Fashions come and go in science fiction, but Vance's prose has stood the test of time. For younger readers, the action may be a notch or two less stirring than, say, Edgar Rice Burroughs. But reading Burroughs at 38 requires making an effort to ignore all the flaws invisible to a 12 year old, and the battles lose some of their suspense when you already know John Carter isn't going to be eaten by that fearsome white ape. Vance's work has a depth, richness and sophistication that can be enjoyed long after you know how the story ends.
A sign of just how many people feel Vance is well worth revisiting is the Vance Integral Edition, a volunteer project dedicated to reprinting all of Vance's work in a uniform edition of 44 hardback books, with all the text corrected to match Vance's original manuscripts. Several hundred fanatical Vance fans (myself included) have already ponied up well over $1000 for the set, the first 22 volumes of which have already been produced and delivered.
Complete, uniform hardback editions of an author's work is an accolade rarely granted to a living SF author. (Discounting White Wolf's incremental and still incomplete Ellison and Moorcock omnibuses, the last one I am aware of is H. G. Wells in 1926-7.) All of which underscores the fact that Vance, not withstanding the impressive achievements of Arthur C. Clarke and Jack Williamson, is science fiction's greatest living Grandmaster. For those unwilling to spend $1500 for the Vance Integral Edition, The Dragon Masters and The Last Castle provide ample evidence of his greatness. And if perchance you know of a 12-year old boy who hasn't yet been hooked on science fiction, have I got a book for you...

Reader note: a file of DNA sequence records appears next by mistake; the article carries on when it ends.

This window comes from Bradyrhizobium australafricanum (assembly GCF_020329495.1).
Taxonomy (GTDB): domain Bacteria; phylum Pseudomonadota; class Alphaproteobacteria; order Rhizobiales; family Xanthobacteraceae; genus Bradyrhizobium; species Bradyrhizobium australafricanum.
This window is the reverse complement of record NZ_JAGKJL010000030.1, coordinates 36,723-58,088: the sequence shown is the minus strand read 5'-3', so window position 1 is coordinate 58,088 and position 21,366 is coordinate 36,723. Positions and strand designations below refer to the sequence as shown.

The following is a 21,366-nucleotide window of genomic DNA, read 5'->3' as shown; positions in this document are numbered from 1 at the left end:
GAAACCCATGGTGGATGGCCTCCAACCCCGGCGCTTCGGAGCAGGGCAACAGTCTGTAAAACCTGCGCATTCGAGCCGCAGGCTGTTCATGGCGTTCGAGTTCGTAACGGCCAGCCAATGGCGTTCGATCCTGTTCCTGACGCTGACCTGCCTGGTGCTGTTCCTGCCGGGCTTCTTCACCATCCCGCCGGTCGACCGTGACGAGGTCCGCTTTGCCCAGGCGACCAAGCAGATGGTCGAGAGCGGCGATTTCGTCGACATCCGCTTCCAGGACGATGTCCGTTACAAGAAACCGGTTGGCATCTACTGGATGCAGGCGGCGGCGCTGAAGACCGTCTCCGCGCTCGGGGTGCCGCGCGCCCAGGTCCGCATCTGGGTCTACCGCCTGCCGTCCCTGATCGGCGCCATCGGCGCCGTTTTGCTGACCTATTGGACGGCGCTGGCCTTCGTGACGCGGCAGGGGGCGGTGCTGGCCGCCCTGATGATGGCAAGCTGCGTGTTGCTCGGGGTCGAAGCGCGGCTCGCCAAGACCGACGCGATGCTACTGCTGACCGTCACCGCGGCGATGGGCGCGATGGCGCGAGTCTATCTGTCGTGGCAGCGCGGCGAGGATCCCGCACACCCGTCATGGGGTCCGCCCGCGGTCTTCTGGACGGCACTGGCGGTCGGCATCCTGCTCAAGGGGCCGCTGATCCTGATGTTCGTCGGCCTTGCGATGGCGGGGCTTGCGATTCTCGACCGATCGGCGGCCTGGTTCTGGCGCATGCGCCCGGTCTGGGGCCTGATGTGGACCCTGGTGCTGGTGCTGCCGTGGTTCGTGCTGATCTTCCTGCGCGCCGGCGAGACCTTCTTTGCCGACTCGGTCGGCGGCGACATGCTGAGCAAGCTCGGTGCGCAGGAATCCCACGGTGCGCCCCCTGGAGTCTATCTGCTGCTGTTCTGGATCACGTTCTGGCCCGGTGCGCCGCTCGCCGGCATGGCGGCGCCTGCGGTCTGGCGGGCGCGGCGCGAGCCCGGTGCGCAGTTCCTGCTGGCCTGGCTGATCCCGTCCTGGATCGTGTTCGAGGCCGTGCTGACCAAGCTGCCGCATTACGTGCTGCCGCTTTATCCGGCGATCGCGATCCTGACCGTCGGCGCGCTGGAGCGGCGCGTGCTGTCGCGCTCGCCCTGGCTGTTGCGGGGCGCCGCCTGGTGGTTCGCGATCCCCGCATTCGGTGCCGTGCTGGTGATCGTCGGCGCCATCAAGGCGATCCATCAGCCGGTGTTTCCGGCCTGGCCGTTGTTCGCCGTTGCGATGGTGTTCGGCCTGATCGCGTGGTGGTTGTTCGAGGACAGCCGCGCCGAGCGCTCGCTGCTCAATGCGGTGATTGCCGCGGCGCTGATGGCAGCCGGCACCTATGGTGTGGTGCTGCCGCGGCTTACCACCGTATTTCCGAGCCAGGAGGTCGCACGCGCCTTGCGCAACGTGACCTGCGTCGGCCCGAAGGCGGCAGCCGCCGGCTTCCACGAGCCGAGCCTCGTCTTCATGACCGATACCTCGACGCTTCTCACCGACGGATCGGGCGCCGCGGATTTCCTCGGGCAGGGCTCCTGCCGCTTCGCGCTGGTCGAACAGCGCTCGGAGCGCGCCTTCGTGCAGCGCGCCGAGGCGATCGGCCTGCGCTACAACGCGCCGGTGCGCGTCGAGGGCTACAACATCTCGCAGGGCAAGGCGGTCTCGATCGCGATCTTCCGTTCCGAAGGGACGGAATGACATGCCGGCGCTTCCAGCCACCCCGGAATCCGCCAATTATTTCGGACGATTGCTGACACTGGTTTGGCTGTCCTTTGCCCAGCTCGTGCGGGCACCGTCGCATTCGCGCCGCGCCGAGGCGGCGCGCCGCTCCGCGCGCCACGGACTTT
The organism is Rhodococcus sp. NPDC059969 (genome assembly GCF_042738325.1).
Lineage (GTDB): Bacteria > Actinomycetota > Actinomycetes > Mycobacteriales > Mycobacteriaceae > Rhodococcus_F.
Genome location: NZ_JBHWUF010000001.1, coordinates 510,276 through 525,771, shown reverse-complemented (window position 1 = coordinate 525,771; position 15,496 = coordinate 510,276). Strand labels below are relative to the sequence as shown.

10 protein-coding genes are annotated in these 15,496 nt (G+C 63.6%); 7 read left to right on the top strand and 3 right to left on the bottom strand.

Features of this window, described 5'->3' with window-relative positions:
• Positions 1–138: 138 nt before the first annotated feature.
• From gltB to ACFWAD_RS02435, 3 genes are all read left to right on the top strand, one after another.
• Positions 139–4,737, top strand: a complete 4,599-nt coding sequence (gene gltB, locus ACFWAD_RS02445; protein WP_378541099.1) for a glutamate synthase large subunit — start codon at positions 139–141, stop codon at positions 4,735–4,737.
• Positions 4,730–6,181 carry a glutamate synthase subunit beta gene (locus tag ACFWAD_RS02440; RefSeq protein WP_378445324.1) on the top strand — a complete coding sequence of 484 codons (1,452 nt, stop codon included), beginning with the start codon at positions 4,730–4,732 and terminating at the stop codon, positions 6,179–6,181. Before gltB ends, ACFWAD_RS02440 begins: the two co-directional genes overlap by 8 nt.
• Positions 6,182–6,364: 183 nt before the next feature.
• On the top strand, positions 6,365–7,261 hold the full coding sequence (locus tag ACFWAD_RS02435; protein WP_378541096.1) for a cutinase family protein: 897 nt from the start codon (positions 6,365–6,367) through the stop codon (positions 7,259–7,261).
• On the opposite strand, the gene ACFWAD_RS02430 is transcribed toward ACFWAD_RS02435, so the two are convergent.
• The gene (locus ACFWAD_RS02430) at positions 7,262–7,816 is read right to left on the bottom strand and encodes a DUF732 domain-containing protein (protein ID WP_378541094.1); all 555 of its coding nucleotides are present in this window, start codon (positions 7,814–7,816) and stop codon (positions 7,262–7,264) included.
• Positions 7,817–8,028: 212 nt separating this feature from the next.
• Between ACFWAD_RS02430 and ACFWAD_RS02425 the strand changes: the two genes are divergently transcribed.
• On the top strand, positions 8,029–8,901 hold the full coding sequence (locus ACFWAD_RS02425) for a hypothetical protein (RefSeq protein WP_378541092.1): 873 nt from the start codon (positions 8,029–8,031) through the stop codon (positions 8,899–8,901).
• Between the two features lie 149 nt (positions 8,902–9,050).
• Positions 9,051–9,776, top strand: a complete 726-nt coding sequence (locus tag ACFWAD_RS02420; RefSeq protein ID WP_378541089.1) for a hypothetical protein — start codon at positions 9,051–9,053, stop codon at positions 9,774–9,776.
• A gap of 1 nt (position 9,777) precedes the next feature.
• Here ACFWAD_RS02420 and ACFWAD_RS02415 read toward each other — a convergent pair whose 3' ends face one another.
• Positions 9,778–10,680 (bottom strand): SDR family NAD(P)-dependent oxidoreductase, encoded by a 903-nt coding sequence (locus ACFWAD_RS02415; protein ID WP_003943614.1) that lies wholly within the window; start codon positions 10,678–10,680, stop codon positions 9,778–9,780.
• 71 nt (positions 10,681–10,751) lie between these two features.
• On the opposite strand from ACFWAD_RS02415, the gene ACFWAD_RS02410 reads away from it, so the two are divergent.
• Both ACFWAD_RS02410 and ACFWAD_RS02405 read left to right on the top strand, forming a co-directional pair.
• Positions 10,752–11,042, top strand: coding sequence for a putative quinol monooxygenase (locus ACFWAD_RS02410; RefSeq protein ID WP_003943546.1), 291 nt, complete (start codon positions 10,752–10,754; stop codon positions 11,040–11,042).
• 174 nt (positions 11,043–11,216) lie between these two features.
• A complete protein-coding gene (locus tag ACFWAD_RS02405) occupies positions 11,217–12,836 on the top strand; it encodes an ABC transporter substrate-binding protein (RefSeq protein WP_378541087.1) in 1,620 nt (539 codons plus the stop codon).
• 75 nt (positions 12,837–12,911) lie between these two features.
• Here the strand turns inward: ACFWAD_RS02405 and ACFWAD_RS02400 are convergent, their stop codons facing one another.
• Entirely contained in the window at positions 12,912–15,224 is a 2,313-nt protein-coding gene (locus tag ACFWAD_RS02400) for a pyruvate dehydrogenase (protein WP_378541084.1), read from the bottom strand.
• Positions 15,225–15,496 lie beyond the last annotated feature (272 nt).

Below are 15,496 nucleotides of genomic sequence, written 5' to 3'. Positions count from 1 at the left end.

Lawrence Person's short fiction and poetry has appeared in Asimov's, Analog, Fear!, and the anthologies Alternate Presidents and Horrors! 365 Scary Stories. He edits the Hugo-nominated critical magazine Nova Express.